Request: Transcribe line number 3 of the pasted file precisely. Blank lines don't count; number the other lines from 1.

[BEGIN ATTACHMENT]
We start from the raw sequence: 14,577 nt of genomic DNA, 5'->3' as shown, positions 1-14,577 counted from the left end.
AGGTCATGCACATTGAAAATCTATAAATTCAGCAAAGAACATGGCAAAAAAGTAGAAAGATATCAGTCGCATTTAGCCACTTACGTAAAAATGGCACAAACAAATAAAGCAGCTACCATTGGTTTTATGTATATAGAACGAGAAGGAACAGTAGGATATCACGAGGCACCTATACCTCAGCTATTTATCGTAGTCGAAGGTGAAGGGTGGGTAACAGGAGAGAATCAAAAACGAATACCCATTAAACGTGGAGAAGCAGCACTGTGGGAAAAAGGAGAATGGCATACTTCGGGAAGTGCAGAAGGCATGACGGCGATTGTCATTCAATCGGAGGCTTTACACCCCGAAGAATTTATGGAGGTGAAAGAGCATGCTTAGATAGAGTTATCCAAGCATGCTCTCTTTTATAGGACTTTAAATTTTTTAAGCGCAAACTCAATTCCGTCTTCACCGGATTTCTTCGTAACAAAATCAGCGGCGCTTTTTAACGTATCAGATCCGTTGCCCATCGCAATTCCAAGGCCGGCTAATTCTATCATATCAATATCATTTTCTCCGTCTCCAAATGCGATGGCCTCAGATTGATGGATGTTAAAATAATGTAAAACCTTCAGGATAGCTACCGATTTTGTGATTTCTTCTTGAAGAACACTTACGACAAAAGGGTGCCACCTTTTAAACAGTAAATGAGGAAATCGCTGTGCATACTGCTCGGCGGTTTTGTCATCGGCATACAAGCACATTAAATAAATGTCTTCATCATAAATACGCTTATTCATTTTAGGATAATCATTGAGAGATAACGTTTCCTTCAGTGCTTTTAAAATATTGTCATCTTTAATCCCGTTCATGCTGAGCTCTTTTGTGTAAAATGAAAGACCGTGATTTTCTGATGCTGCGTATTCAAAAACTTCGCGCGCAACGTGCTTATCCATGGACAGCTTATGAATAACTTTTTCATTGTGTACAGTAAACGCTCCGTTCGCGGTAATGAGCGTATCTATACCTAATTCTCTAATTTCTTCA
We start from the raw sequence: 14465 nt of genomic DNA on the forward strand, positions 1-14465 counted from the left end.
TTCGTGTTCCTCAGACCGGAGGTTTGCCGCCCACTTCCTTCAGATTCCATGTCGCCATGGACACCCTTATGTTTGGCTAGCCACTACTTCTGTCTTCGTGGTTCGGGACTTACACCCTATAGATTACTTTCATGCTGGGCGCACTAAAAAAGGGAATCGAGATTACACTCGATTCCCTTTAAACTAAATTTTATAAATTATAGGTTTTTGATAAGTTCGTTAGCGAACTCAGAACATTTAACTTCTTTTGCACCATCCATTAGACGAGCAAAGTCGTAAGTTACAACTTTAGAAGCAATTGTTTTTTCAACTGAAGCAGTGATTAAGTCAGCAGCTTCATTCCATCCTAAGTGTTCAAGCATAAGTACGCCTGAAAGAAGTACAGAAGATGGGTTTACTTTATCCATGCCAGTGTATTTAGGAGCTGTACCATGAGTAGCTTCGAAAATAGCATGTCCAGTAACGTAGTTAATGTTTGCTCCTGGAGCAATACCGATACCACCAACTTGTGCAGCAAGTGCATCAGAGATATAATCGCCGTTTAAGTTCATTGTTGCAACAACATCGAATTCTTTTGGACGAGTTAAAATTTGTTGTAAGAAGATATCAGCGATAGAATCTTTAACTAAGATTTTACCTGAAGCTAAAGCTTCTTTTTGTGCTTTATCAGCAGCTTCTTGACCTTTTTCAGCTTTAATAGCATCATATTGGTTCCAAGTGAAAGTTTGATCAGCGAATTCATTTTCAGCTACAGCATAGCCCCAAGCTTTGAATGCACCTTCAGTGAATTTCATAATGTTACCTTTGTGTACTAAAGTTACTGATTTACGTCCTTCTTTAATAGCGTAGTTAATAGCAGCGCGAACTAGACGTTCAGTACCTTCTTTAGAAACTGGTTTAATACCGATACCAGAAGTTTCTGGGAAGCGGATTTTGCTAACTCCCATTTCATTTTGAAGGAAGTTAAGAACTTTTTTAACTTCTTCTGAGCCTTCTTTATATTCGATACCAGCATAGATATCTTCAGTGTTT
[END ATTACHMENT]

We start from the raw sequence: 14465 nt of genomic DNA on the forward strand, positions 1-14465 counted from the left end.